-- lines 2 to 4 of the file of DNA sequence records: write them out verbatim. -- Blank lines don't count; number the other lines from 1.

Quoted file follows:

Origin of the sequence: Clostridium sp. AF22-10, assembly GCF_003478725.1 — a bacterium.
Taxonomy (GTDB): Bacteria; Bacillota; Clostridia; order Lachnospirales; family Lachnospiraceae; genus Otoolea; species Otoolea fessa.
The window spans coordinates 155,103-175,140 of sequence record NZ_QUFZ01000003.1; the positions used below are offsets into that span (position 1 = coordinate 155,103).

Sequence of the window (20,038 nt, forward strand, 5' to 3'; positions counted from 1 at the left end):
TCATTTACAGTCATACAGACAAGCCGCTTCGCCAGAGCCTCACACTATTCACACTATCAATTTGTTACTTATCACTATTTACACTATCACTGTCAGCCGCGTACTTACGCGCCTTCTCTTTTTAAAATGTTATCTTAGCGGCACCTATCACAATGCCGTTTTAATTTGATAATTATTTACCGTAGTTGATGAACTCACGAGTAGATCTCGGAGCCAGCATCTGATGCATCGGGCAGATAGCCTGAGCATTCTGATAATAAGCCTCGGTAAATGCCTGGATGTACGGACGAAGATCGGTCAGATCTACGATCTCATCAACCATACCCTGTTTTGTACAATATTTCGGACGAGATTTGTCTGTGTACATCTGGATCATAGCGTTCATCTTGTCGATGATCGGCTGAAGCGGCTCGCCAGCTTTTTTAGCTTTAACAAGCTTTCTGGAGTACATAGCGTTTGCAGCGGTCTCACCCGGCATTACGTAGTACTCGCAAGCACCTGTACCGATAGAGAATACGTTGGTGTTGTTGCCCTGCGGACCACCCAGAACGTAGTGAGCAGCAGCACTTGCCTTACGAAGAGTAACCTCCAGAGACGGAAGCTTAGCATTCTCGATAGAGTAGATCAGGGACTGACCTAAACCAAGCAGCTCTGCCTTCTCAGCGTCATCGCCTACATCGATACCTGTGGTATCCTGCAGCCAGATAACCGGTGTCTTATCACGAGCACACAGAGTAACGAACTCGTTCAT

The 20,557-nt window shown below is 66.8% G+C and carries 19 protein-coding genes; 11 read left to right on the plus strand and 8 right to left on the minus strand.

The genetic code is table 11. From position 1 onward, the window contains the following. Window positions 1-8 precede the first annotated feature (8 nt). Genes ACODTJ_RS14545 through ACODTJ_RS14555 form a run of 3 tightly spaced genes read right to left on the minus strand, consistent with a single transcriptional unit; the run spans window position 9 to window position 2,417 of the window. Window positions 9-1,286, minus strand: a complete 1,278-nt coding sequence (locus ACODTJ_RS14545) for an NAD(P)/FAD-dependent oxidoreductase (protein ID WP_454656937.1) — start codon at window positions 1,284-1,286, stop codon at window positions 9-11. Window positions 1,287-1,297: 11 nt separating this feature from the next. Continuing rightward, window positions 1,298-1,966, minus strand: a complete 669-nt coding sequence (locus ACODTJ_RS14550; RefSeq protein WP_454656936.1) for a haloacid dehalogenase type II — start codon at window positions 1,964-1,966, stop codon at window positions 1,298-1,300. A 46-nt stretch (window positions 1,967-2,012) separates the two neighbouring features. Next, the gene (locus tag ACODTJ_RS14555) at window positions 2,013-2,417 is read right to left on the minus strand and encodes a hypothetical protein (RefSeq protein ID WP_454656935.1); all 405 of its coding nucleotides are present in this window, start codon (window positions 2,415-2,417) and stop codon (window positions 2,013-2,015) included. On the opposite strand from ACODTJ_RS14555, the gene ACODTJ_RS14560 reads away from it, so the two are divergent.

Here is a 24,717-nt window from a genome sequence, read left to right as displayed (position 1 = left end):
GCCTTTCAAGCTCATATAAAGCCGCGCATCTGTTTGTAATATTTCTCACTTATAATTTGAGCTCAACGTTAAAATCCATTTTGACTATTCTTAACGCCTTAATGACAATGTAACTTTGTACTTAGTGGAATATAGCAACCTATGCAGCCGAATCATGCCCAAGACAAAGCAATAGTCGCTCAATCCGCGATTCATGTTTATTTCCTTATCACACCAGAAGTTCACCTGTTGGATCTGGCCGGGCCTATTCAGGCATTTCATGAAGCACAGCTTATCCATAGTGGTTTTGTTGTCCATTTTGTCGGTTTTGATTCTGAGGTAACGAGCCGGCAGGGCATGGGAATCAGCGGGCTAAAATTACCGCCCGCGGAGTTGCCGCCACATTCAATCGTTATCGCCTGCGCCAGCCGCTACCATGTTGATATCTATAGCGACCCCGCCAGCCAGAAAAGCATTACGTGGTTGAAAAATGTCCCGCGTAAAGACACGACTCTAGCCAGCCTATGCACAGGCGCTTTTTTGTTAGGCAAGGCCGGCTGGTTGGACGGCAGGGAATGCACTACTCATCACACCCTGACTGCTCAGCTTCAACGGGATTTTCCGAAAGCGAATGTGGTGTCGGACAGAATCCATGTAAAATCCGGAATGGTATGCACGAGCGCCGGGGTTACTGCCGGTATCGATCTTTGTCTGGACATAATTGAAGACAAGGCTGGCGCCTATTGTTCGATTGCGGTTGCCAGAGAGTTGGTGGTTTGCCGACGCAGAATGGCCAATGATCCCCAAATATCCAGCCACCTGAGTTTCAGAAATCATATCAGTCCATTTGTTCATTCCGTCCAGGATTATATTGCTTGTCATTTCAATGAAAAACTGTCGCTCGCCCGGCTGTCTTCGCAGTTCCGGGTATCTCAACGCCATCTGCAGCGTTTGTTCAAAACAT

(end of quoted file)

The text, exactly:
Taxonomy (GTDB): Bacteria; Bacillota; Clostridia; order Lachnospirales; family Lachnospiraceae; genus Otoolea; species Otoolea fessa.
The window spans coordinates 155,103-175,140 of sequence record NZ_QUFZ01000003.1; the positions used below are offsets into that span (position 1 = coordinate 155,103).

Sequence of the window (20,038 nt, forward strand, 5' to 3'; positions counted from 1 at the left end):